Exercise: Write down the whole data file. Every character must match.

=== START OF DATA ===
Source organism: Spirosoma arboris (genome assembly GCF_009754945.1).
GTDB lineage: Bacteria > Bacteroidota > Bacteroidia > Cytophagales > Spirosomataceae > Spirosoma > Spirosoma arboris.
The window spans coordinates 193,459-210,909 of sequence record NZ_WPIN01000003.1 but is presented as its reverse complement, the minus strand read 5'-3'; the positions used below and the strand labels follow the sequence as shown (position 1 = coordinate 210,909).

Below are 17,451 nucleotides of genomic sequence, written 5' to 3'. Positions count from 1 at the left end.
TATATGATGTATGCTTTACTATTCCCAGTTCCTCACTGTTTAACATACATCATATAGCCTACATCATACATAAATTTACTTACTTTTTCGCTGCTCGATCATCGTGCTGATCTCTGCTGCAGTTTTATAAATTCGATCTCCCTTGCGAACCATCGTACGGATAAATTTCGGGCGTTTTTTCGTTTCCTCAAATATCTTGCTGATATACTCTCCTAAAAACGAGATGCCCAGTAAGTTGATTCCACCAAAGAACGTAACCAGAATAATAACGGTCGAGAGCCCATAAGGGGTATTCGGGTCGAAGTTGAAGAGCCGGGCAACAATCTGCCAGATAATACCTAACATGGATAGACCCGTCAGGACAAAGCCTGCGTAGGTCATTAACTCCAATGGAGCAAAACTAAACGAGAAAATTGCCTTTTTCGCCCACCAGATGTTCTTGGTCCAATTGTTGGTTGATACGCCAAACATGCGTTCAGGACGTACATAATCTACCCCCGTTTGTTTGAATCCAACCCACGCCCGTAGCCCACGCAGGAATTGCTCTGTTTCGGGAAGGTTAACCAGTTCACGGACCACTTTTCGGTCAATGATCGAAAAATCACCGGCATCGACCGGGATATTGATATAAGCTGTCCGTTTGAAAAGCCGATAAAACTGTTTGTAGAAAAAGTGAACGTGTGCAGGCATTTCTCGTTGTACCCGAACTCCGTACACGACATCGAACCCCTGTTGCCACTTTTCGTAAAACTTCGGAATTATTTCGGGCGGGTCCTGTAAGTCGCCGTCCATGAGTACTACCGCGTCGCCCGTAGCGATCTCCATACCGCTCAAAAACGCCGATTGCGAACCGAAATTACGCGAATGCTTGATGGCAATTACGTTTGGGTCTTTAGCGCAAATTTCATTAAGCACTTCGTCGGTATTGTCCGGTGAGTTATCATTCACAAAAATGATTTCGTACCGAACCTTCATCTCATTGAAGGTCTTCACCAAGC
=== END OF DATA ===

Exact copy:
Source organism: Spirosoma arboris (genome assembly GCF_009754945.1).
GTDB lineage: Bacteria > Bacteroidota > Bacteroidia > Cytophagales > Spirosomataceae > Spirosoma > Spirosoma arboris.
The window spans coordinates 193,459-210,909 of sequence record NZ_WPIN01000003.1 but is presented as its reverse complement, the minus strand read 5'-3'; the positions used below and the strand labels follow the sequence as shown (position 1 = coordinate 210,909).

Below are 17,451 nucleotides of genomic sequence, written 5' to 3'. Positions count from 1 at the left end.
TATATGATGTATGCTTTACTATTCCCAGTTCCTCACTGTTTAACATACATCATATAGCCTACATCATACATAAATTTACTTACTTTTTCGCTGCTCGATCATCGTGCTGATCTCTGCTGCAGTTTTATAAATTCGATCTCCCTTGCGAACCATCGTACGGATAAATTTCGGGCGTTTTTTCGTTTCCTCAAATATCTTGCTGATATACTCTCCTAAAAACGAGATGCCCAGTAAGTTGATTCCACCAAAGAACGTAACCAGAATAATAACGGTCGAGAGCCCATAAGGGGTATTCGGGTCGAAGTTGAAGAGCCGGGCAACAATCTGCCAGATAATACCTAACATGGATAGACCCGTCAGGACAAAGCCTGCGTAGGTCATTAACTCCAATGGAGCAAAACTAAACGAGAAAATTGCCTTTTTCGCCCACCAGATGTTCTTGGTCCAATTGTTGGTTGATACGCCAAACATGCGTTCAGGACGTACATAATCTACCCCCGTTTGTTTGAATCCAACCCACGCCCGTAGCCCACGCAGGAATTGCTCTGTTTCGGGAAGGTTAACCAGTTCACGGACCACTTTTCGGTCAATGATCGAAAAATCACCGGCATCGACCGGGATATTGATATAAGCTGTCCGTTTGAAAAGCCGATAAAACTGTTTGTAGAAAAAGTGAACGTGTGCAGGCATTTCTCGTTGTACCCGAACTCCGTACACGACATCGAACCCCTGTTGCCACTTTTCGTAAAACTTCGGAATTATTTCGGGCGGGTCCTGTAAGTCGCCGTCCATGAGTACTACCGCGTCGCCCGTAGCGATCTCCATACCGCTCAAAAACGCCGATTGCGAACCGAAATTACGCGAATGCTTGATGGCAATTACGTTTGGGTCTTTAGCGCAAATTTCATTAAGCACTTCGTCGGTATTGTCCGGTGAGTTATCATTCACAAAAATGATTTCGTACCGAACCTTCATCTCATTGAAGGTCTTCACCAAGC